My primary research area is the history of philosophy under the French Third Republic. My work covers the tradition of épistémologie from its prehistory in the 1870s to its dispersal in the 1960s with special focus on Emile Brunschvicg, Gaston Bachelard, and Bachelard's students Althusser, Bourdieu, and Foucault. Recently, I have published on 19th-century neo-Kantian philosopher Emile Boutroux and on Elie Halévy, one of the most important liberal thinkers of the Third Republic.
"A Practical Turn: Ellie Halévy's Embrace of Politics and History," Modern Intellectual History 12(1) (April, 2015).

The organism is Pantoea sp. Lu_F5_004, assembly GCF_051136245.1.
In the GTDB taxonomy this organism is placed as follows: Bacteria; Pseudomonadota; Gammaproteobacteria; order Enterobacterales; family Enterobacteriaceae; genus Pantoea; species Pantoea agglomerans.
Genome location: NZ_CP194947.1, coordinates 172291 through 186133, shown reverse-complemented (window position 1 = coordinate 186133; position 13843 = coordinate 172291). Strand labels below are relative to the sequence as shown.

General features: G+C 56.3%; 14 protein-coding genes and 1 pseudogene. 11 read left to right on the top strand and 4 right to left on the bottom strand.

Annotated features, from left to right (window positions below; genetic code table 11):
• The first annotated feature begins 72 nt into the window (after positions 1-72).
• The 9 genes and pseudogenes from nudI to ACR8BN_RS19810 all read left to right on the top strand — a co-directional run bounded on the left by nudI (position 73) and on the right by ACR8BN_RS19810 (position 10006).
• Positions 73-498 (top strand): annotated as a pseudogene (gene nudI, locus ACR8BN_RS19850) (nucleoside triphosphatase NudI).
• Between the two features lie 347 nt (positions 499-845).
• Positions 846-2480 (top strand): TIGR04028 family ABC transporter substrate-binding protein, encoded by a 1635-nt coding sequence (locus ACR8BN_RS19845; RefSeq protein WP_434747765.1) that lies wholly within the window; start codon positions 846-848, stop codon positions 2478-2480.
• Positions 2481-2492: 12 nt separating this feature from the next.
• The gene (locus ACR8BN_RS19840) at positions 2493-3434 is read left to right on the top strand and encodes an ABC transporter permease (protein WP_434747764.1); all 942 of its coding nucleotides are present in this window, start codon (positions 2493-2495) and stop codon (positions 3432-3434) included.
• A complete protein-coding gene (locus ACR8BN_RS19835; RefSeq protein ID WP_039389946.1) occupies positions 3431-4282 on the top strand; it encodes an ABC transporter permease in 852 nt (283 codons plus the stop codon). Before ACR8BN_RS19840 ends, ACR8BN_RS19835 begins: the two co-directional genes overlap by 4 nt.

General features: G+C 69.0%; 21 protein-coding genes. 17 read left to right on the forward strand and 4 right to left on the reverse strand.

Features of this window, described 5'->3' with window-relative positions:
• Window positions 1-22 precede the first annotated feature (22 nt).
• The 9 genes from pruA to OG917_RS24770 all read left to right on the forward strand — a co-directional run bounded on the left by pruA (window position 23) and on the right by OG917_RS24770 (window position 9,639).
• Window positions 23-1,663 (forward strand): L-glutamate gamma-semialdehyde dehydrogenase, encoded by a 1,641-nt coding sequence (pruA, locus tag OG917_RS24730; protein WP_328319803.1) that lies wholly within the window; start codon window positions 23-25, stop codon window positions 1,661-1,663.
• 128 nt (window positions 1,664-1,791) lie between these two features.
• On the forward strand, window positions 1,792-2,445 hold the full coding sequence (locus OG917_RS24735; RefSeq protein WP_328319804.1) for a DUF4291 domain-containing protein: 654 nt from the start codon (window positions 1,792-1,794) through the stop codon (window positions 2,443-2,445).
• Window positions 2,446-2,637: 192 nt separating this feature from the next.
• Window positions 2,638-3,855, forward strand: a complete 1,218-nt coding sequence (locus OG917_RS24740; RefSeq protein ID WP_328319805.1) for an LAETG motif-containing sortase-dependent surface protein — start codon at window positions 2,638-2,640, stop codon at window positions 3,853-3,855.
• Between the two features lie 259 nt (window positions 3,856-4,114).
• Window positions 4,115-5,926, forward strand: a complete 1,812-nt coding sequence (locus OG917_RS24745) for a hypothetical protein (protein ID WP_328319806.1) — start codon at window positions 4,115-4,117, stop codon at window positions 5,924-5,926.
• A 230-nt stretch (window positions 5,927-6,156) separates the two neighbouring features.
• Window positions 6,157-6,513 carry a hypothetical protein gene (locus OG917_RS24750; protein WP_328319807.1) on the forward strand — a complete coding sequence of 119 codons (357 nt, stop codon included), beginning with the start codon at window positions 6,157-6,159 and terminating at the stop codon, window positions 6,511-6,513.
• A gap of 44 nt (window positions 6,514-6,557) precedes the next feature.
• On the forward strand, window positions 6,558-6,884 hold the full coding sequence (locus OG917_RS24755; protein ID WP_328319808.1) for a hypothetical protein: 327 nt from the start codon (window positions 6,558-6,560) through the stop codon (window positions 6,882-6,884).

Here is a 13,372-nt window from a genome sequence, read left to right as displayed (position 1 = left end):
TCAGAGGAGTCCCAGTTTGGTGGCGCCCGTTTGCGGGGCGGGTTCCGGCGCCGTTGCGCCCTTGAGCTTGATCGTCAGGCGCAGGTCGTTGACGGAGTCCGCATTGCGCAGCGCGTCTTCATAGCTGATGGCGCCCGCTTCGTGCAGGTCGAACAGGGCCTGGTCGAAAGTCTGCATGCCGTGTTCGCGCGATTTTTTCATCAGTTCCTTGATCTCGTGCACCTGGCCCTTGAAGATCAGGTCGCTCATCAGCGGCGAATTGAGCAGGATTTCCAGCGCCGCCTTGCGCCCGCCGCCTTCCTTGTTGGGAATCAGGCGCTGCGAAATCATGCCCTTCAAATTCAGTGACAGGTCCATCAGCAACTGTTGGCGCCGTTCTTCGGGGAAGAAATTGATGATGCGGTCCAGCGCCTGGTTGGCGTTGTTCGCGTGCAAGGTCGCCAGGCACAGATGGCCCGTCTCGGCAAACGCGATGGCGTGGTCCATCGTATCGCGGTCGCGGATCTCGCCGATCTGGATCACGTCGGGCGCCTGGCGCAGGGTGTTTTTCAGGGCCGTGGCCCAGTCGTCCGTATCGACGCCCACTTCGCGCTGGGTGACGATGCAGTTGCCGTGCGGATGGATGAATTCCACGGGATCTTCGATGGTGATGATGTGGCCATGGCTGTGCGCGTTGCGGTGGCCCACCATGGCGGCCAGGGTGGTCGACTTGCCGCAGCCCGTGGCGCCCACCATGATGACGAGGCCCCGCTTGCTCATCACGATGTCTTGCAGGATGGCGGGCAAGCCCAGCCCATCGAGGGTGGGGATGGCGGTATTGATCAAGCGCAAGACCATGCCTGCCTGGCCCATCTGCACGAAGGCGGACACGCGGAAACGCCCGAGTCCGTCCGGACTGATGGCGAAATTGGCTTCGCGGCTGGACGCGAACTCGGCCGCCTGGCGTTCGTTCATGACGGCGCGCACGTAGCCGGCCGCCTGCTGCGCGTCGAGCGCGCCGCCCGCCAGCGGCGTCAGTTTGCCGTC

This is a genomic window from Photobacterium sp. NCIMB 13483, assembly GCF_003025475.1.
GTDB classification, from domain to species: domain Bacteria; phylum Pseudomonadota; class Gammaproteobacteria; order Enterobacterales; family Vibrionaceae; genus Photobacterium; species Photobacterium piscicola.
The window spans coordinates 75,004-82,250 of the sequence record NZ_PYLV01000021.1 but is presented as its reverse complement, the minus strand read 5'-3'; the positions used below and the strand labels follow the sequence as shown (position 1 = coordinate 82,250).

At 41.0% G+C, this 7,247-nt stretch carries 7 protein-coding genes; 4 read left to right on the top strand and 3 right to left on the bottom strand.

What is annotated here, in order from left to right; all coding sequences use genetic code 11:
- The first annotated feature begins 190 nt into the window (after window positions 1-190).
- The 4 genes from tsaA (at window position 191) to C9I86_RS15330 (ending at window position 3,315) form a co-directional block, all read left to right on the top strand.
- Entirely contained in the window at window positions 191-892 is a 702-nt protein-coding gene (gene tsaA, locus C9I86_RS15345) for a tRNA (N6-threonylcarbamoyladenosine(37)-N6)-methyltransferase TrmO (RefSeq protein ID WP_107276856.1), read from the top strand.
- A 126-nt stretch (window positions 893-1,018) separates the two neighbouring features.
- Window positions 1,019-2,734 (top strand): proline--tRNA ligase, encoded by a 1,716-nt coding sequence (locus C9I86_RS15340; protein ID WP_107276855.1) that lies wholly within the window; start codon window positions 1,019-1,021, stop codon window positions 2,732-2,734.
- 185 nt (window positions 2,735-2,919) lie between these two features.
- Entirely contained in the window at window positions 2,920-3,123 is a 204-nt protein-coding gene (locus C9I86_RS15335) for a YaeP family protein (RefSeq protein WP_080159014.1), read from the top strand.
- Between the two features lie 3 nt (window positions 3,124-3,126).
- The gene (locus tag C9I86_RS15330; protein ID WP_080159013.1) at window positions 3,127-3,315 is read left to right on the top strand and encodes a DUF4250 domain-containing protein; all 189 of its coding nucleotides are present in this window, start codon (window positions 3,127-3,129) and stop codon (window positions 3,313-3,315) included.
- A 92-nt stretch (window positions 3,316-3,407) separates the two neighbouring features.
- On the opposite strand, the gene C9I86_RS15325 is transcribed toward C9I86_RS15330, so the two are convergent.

“Emile Boutroux, Redefining Science and Faith in the Third Republic,” Modern Intellectual History 6(3) (November 2009).
“‘The Bitterness of Disappointed Expectations:’ Elie Halévy and European Socialism,” Proceedings of the Western Society for French History 35 (2007).
I have taught European history from the Enlightenment to the late-twentieth century. Courses include Fin-de-siècle Paris and Vienna, Historiography of the French Revolution, The Enlightenment, the French Revolutionary Tradition (1789-1875), The Second World War, the Cultural and Intellectual History of the Great War, 19th-Century Social Thought, and 20th-Century Europe.